The ramblings of an oenophile:
In my personal opinion there is only one white grape that produces styles ranging from juicy, mouth-watering, dry and tangy aperitif wines, right through the spectrum of flavours to unctuous, honeyed dessert wines, with the potential to drink any of them young, or old; that grape is RIESLING!
No, I’ve not gone mad. It really is my favourite.
It began many years’ ago with my first ever trip abroad to Germany.
As the recipient of their WSET “Walter Sichel” Scholarship, the visit, courtesy of Sichel (importer of the (infamous) and popular “Blue Nun”), was very much targeted at showing there really was life after the horrors of cheap Liebfraumilch (which mostly never contained any Riesling).
My introduction started promptly at 8 a.m., before breakfast in the hotel, with a line-up including the aforementioned “Blue Nun” which, to say the least, was a big disappointment. Let down by this experience, I wasn’t expecting much after that, but the visit just kept getting better, with some spectacular estate wines, culminating with a final day in the winery laboratory eating fresh strawberries, washed down with some delicious, sweet Auslese, BA, TBA and Eiswein. A stunning combination.
They definitely succeeded in their aim. I’ve been hooked on Riesling ever since then!
Recently, at home, I found a bottle called “Idig”, by A Christmann, that I’d had for 25 years. It just had to get opened. What a wine. Still going strong after a quarter of a century. Replacement cost for a new vintage? £50 each. Unfortunately, you’d have to buy a case direct from Germany. No single bottles allowed.
Riesling is a wonderful wine to age. The best will keep evolving for decades.
A subsequent visit to the Kamptal region in Austria proved that their Riesling had more class than most of the endless Gruner Veltliner wines that were on show at the wineries.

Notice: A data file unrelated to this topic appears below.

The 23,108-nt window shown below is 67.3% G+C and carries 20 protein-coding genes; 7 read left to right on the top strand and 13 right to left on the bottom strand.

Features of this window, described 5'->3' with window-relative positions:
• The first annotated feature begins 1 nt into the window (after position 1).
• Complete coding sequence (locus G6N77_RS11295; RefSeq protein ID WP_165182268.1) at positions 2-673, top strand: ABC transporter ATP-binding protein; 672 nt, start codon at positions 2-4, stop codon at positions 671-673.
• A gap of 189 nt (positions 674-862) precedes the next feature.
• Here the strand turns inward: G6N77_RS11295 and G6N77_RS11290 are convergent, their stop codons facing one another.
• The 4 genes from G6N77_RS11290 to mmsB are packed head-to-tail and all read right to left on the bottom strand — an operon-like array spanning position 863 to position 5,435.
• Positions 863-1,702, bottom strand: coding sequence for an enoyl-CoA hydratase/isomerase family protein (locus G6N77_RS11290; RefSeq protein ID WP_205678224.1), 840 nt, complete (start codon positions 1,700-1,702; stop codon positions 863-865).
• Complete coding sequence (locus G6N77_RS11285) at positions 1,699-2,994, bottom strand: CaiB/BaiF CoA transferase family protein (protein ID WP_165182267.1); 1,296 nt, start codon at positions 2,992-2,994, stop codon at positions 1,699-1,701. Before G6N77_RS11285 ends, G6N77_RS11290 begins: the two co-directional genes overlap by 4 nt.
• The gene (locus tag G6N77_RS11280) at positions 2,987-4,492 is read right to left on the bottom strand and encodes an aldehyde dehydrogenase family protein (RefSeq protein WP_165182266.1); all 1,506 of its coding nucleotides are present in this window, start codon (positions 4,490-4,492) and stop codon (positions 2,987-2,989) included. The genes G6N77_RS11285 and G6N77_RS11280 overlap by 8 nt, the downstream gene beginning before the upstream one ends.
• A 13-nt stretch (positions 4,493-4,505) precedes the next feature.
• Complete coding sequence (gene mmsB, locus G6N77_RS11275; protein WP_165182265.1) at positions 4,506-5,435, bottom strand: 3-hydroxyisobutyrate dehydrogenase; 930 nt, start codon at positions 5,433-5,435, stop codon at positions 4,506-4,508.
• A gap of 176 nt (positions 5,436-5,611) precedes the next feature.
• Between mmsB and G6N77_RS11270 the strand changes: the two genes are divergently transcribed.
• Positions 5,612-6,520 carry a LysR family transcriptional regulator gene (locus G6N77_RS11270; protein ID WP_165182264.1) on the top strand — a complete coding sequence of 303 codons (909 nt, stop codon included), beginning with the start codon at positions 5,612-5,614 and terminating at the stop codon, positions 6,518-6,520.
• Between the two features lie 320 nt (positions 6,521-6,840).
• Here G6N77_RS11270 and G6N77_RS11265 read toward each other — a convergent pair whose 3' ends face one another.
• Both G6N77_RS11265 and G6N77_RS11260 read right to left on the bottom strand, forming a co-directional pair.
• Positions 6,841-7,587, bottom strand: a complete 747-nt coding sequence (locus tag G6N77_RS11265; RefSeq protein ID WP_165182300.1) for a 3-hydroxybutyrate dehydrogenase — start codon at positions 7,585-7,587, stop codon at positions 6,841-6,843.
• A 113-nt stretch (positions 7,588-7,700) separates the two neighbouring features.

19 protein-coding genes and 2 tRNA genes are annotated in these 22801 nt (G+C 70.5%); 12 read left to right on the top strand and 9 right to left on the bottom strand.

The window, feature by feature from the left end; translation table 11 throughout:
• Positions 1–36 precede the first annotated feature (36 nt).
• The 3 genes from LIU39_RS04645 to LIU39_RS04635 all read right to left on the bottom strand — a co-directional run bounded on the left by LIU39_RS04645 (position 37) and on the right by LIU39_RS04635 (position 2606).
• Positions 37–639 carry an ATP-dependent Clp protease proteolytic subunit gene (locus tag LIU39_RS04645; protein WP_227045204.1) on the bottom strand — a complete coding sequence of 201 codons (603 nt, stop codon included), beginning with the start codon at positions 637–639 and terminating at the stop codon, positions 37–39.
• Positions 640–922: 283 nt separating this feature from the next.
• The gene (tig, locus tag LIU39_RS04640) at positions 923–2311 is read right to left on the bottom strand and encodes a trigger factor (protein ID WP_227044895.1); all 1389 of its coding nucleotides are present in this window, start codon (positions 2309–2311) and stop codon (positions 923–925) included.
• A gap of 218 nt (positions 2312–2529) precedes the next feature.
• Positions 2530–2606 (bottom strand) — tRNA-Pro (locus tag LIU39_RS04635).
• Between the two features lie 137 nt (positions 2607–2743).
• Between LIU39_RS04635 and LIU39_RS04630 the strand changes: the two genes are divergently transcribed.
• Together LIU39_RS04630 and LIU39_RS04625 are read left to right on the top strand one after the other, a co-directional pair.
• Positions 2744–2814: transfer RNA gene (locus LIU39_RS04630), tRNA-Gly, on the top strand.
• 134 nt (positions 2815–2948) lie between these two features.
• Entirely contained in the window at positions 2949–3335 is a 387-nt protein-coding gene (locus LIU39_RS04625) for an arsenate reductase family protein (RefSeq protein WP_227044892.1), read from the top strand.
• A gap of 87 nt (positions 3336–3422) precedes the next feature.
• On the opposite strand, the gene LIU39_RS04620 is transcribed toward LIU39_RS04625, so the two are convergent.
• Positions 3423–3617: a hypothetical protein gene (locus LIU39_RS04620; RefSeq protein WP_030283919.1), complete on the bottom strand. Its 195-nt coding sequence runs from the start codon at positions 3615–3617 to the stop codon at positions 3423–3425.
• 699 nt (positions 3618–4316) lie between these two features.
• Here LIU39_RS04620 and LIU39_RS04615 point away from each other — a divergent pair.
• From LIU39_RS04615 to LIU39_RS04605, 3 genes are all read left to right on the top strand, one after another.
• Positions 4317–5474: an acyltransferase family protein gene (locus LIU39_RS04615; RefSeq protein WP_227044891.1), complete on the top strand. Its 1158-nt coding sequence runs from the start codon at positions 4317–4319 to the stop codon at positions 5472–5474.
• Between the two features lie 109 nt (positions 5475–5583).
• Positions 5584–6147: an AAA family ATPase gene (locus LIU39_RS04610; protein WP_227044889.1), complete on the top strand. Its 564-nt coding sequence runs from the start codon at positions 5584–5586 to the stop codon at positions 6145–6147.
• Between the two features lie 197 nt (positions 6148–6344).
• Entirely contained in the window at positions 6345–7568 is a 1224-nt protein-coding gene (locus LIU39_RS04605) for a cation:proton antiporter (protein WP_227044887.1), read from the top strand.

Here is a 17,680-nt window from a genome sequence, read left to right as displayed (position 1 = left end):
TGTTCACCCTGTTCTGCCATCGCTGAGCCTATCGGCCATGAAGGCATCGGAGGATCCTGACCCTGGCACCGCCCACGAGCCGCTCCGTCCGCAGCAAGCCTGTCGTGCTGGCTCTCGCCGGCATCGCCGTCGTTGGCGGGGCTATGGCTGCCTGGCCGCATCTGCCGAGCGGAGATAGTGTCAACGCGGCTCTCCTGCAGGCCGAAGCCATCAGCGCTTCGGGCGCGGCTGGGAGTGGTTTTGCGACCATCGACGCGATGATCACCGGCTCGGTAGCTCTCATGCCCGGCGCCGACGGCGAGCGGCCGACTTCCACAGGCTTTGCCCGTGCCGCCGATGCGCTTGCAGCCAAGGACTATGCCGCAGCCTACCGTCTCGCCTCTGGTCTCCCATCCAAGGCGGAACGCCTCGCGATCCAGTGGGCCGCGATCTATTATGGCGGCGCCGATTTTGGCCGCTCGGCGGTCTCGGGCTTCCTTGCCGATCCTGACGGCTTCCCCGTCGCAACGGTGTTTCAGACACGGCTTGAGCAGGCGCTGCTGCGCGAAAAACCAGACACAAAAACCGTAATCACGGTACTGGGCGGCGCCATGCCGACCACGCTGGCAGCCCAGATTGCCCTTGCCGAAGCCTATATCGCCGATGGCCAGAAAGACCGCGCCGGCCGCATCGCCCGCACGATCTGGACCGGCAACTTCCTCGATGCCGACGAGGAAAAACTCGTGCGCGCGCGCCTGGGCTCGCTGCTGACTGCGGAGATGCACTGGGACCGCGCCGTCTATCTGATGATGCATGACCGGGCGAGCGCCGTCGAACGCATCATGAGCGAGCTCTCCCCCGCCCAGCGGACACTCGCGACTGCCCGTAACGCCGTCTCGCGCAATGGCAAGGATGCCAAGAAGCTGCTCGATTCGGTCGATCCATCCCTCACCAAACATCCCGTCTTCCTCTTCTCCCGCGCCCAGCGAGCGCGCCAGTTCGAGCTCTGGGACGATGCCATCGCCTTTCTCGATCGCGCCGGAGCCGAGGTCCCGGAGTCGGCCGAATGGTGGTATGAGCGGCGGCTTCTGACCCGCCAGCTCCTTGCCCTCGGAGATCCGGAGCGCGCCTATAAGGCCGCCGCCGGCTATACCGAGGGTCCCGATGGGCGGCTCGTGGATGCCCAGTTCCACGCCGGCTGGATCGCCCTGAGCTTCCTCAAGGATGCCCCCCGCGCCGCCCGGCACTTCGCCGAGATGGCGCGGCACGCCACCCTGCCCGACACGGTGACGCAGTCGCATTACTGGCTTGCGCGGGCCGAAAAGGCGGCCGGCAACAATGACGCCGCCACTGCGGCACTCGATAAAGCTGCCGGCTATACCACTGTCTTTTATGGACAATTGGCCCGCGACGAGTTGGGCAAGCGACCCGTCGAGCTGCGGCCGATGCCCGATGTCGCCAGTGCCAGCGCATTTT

My favourite wine used to be sold as an “Auslese Trocken” dry style, but the current release of the Parker 97-point rated, single vineyard, Willi Brundlmayer Riesling (now labelled, “Zobinger Heiligenstein Alte Reben”) retails elsewhere for close to £60 a bottle. I wish I’d bought cases of it all that time ago when it was much more affordable. Hindsight!
The French can also knock out some brilliant Riesling. Grand Cru Alsace examples, with bottle age, are thrilling to both smell and taste.
I once had an old, clearance bottle of Trimbach’s “Cuvee Frederic Emile”, bought for less than £10 from a Bottoms Up (remember them?). Now that was a 10/10 wine for me. What a bargain. I don’t think they knew how good it was, or the staff would have bought it all at that price.
Current vintage of this wine is going for £30 - £40.
Do you see a pattern here?
Buy some good Riesling and keep hold of it. You won’t regret it. It will only surprise you with the complexity and quality.
By the way, it’s not just the Europeans who can grow quality Riesling.
Australia has great value wines such as the “Aged Release” edition by Paulett’s (Clare Valley) which is rich, dry and full of lime fruit… but it takes the balance and flavour to a new level. It’s not just bottled lime-juice cordial.
Another wine that is no longer available outside of its country of origin is the Capel Vale “Whispering Hill” from Mt. Barker in Western Australia. It’s a high achiever and regularly scores at least 95 points with many critics.
I once tasted a mature bottle at the winery, back in 2000, and, even then, you could only buy it at the vineyard restaurant which, on the day of the visit, was closed. Now just a fond memory!
In the USA, Washington State numbers some great Riesling producers. Chateau Ste. Michelle, in conjunction with Ernie Loosen, has the “Eroica” wine. New World richness with Old World elegance. A winner.
Also, the off-dry styled (and fantastically named/labelled) “Kung Fu Girl” by Charles Smith is an affordable, quaffing wine. More like a Rhine “Kabinett” from Germany. Really fresh & crisp, but with rounded acidity. Perfect with salads.
Cool-climate areas of South Africa now have numerous examples of winemakers who are “Riesling” enthusiasts. Frazier’s has Paul Cluver Estate. Give it a try.
New Zealand is another good source for excellent “Riesling” including the Two Rivers “Juliet” from Marlborough. Winner of the NZ tasting night at Frazier’s, back in the halcyon days of February, 2020.
Check out our full Riesling selection here
31 days is not long enough to try all the great Riesling. Let’s go for 365 instead. Every year!